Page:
Why is Giant Panda habitat becoming less attractive to panda bears and why are they fleeing their native home?
Giant Pandas are facing another threat. But surprisingly this time around, the threat is not directly from humans.
Their native habitats in southwest China is spread across parts of Sichuan, Shaanxi, and Gansu provinces but mainly Sichuan. In these remote, mountainous terrain, these bears can enjoy the cool and wet bamboo forest they are so popular for eating.
Basically, the bamboo forests are just perfect for the panda’s needs.
But over the years, as more and more people took land for human developments, the pandas’ sources of food and livelihood were jeopardized. Their habitat shrunk drastically, by as much as 30 percent, through deforestation.
So, to arrest that situation and prevent people from clearing away more of giant panda habitats, the Chinese government expanded the “protected” areas. The authorities made this move about 10 years ago and people can’t hunt, farm, or develop land in those areas.
But unfortunately and in an unforeseen turn of circumstances, that move has inadvertently created another threat to the bears.
Free-Range Livestock Now Contend For Giant Panda Habitat
The most recent threat to the pandas is in the form of free-range livestock: specifically cattle and horses, etc that stomp through the protected forests. Because these areas are now protected, these other hoofed animals are free to roam and multiply as they please.
As a matter of fact, their numbers have increased by about nine times what they were 15 years ago!
As a result of this unprecedented increase, the livestock have crushed and damaged so much bamboo. To the extent that giant panda habitat has shrunk by up to about 34 percent. You can read more about the new study that evaluated this problem as published in the journal Biological Conservation.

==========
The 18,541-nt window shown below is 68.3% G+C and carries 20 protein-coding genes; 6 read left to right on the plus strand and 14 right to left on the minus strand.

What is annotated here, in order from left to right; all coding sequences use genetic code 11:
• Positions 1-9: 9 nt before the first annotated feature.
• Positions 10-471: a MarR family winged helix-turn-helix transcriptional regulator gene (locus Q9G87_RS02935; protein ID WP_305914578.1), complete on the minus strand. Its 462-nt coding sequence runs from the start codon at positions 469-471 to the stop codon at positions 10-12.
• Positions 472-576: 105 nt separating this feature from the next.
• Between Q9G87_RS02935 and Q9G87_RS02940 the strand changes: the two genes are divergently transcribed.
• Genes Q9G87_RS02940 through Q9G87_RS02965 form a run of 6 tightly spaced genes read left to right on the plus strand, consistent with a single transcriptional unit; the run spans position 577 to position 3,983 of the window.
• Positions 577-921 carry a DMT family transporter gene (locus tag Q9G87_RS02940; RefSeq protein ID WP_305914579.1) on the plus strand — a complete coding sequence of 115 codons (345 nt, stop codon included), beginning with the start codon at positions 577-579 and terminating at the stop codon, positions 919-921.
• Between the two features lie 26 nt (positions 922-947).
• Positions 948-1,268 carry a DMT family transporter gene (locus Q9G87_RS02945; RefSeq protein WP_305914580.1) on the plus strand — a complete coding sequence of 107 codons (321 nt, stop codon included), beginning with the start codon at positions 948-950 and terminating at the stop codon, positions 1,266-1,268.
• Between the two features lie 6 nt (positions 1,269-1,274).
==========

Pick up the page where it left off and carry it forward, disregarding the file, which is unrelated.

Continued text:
What The Study Found
The scientists that carried out this study were from Duke and Peking universities. They focused their attention on happenings in the Wanglang Reserve in the mountainous Sichuan province. That’s one of the major strongholds for panda bear populations.
Using monitoring data gathered over a 20-year period, the team created a model that showed where habitat loss was taking place. In addition, GPS tracking devices were deployed to compare the pandas’ movements to the habitat data.
Researchers can’t explain exactly what led to this startling increase in free-range livestock.
To date, experts can’t give a particular reason why this is happening. Some say the 2008 earthquake in the area affected tourism and pushed natives to raise more livestock. Similarly, others believe the increase in roaming livestock is just a fallout of increased demand for meat products in the area.
The wild horses in particular are a major problem as they can trample large expanses of forest at a time. “We recommend the nature reserve carefully implement a livestock ban and prioritize removing horses because they cause the greater harm,” said the researchers in their publication.
The fact that the panda bear eats bamboo as 99 percent of its diet means that any damage to these plants will have severe impact on its well-being.
For an animal that is just recovering from drastic population decline, any threat to their survival must be corrected swiftly.